The mother of murdered teenager Christie Marceau has spoken out against any potential changes to bail law.
Christie was murdered by Akshay Chand in November 2011 after being bailed only 300 metres from her home, despite being before the courts for her kidnap and assault.
Chand was later acquitted of the murder on grounds of insanity and Christie's death was the catalyst for the stricter bail laws which came into effect two years later.
Today, Justice Minister Andrew Little signalled bail laws may be in for a shake-up with the prison population ballooning due to the number of offenders housed behind bars on remand.
He said changes to bail laws in 2013 had resulted in many offenders being remanded in custody despite posing little risk to the community.
The latest statistics from Corrections show almost 3000 offenders are being remanded in prison as their cases move through the courts.
That's almost twice an many compared to September 2013 when the previous government's bail reforms came into effect, and they now make up almost 30 percent of the prison population.
But Christie's mother, Tracey Marceau, said reforming bail laws would put people at risk and any review should address the delays in court processes which lead to extended remand periods.
"I just think that they really need to review this carefully," Mrs Marceau said.
"My message to Andrew Little would be that he has the chance to...be remembered for doing the right thing. And if he does it properly he will be respected."
Mrs Marceau campaigned for an even stronger regime following her daughter's death.
Backtracking on the previous government's changes would put people at risk, she said.
"I do think it carries a risk. As we know even with the bail laws as they stand now they are still slipping through the cracks and there's still absconders on bail and there's still ones that are committing violent crimes."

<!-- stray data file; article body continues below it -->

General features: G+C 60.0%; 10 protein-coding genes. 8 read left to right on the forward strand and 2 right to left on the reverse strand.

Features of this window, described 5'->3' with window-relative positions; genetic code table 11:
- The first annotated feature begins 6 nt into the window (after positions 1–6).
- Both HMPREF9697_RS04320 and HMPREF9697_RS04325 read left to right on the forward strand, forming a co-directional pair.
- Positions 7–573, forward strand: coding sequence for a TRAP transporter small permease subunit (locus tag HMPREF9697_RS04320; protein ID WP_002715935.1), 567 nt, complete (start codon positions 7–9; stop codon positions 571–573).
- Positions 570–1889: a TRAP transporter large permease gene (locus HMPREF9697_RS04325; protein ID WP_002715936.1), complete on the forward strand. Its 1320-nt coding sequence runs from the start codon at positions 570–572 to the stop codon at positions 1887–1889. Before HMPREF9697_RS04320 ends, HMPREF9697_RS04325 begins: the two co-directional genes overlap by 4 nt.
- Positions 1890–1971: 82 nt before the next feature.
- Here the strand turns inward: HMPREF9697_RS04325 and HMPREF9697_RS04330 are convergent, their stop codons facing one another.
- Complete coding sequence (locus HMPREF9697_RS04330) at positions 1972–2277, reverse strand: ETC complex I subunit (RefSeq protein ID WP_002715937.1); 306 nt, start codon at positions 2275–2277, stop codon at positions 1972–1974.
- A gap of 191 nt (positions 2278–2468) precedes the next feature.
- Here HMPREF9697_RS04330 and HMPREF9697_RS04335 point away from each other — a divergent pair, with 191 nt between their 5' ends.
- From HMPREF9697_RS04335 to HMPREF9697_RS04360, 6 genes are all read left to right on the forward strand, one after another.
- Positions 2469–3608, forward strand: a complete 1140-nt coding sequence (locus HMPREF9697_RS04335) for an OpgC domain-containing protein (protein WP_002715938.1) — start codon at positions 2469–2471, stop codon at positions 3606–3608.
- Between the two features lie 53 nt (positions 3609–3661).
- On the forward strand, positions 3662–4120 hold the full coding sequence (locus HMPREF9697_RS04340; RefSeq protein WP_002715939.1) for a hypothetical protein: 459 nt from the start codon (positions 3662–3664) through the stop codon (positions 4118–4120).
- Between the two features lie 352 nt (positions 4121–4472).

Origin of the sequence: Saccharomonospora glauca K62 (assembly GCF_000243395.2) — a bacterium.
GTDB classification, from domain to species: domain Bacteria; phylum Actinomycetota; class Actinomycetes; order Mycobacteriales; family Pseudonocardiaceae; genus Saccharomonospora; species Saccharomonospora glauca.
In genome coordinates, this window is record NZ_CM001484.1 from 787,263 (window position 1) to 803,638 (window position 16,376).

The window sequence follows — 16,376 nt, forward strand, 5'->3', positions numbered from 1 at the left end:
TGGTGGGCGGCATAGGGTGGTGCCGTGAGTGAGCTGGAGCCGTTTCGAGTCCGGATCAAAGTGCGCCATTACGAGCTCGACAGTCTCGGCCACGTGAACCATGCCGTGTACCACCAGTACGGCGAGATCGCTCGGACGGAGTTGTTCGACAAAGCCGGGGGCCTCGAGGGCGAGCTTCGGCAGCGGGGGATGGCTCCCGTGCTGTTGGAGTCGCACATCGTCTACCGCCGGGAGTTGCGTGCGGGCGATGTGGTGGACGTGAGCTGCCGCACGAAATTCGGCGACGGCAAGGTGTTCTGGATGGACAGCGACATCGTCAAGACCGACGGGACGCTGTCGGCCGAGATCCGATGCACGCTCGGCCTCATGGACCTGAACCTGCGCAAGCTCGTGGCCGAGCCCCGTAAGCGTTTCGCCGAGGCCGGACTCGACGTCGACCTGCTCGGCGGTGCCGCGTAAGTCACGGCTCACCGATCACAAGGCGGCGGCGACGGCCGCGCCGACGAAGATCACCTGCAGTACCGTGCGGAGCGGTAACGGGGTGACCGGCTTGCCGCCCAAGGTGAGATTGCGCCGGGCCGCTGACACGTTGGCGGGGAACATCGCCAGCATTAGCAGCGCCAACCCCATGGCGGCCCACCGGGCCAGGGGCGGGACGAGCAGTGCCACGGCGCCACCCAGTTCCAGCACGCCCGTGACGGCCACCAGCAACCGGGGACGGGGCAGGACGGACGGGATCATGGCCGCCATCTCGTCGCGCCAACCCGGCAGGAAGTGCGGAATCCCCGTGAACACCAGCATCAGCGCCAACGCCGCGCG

Any reform of the justice system should address the delays in court processes which led to offenders being remanded for extended periods, she said.
"They really need to look at sorting out the delays at court so the remand periods wouldn't be so long," she said.
"This put so much stress on not only the victims, but it probably does cause unnecessary duress to the offenders."
She had requested a meeting with Andrew Little and he had accepted it. She intended to canvas ground such as bail and wider justice reform.
However, law Professor Mark Henaghan, from the University of Otago, said bail laws were not working at present and a review was necessary.
"I hear that anecdotally from judges and lawyers, they really feel we have gone probably too far, so I think it's a good thing to relook at the bail laws," he said.
"There are thousands of people out on the streets everyday, who may be coming up, who don't do anything wrong so that's a reality. If you just overemphasise safety you put everyone on remand and that would become ridiculous and go against the general principle of innocent until proven guilty."
He agreed any relaxing of bail laws would create some risk, but it was impossible to predict where offending would occur and the public needed to remember those on remand are yet to be convicted of any crime.
But Sensible Sentencing Trust spokesman Scott Guthrie said any rise in the prison population was simply a symptom of the offending affecting the country.
Any softening of bail laws would be vehemently opposed by the trust.
"We've had so many people that have offended in this country and caused horrific mayhem to families and members of society while they're on bail," he said.
"And the more that we relax the bail laws the more we are going to see that kind of offending.
"It's not acceptable and it just can't be had."
The Justice Minister has not indicated what a changed bail regime will look like, but the matter will be discussed in August at a criminal justice summit.